Choosing a Health Club

Before signing a health club contract, become an educated consumer and visit or call at least two other health clubs to learn about dues and when they must be paid, hours of operation, variety and frequency of classes and ability to use multiple locations, advises the New York State Attorney General. Do not give in to high pressure sales tactics or feel obligated to sign a contract immediately. Tell the health club representative you need time to think about joining the club and ask for free passes to determine if the club is right for you. Talk to other members.

New York’s Health Club Services Act

The New York State legislature passed the New York Health Club Services Act after finding a number of sales practices and business and financing methods of health clubs resulted in deception and financial hardship to consumers. The act covers contracts for instruction or training in bodybuilding, exercising, weight reduction and figure development, martial arts (including judo, karate and self-defense), or other types of physical training and contracts for health and sports spas and tennis and racquetball clubs.

Health Club Contracts

  • No health club contract can exceed $3,600 per year (excluding tennis and racquet ball facilities);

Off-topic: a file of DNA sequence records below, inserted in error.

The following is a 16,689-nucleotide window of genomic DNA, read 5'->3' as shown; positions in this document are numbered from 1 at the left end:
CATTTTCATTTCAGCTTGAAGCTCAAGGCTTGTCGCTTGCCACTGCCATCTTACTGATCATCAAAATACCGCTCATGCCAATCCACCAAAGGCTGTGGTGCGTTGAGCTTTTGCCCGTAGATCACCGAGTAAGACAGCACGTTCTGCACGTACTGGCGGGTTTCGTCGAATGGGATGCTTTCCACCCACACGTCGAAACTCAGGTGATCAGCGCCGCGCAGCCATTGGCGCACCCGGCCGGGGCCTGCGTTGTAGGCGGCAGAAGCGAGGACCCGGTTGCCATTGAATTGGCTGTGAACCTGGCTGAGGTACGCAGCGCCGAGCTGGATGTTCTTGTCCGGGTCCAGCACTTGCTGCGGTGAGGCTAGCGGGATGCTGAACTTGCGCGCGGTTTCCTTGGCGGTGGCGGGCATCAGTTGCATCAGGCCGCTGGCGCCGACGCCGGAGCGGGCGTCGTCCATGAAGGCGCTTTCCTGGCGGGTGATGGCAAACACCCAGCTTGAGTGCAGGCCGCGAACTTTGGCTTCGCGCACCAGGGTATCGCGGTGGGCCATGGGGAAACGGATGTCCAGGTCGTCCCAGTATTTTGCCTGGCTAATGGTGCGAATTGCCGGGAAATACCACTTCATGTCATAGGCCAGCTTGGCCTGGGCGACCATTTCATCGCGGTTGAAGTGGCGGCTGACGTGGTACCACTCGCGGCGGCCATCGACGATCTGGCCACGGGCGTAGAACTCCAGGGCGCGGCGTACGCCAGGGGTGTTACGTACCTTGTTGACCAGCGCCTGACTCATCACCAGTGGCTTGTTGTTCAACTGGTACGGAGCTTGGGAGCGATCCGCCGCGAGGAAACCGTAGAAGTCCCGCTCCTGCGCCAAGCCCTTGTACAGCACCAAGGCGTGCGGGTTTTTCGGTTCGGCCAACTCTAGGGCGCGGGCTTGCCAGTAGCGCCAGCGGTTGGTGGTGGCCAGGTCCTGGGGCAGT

• No health club contract can be for a term longer than 36 months;
  • All health club contracts are cancelable within three days of the signing of the contract, and at any time for any of the following reasons: if the health club ceases to offer the services stated in the contract; if the consumer moves 25 miles from any health club operated by the seller; and if upon a doctor’s order, the consumer cannot receive the services as stated in the contract because of significant physical disability for a period in excess of six months. Such notices must appear on all health club contracts. The health club must provide refunds within 15 days of such cancellation.

Health clubs must file a bond or other type of financial security with the Secretary of State for the benefit of consumers who have pre-paid for their memberships in the event the club closes. Clubs must put a notice of this bond in all their contracts and must post this notice in their club. Clubs are exempted from this requirement if they do not offer pre-paid memberships, or if payments do not exceed $150, memberships do not exceed one year and the contract does not contain an automatic renewal provision. Consumers can check to see if a club is bonded by calling (518) 474-4429, faxing (518) 473-6648 or writing the New York State Department of State, Division of Licensing Services, 8, One Commerce Plaza, 10th floor, 99 Washington Ave., Albany, N.Y., 12231-0001.

All contracts which do not comply with the act are void and unenforceable. Aggrieved consumers can sue in small claims court where a consumer can receive an amount of not more than three times the actual damages plus reasonable attorney’s fees.

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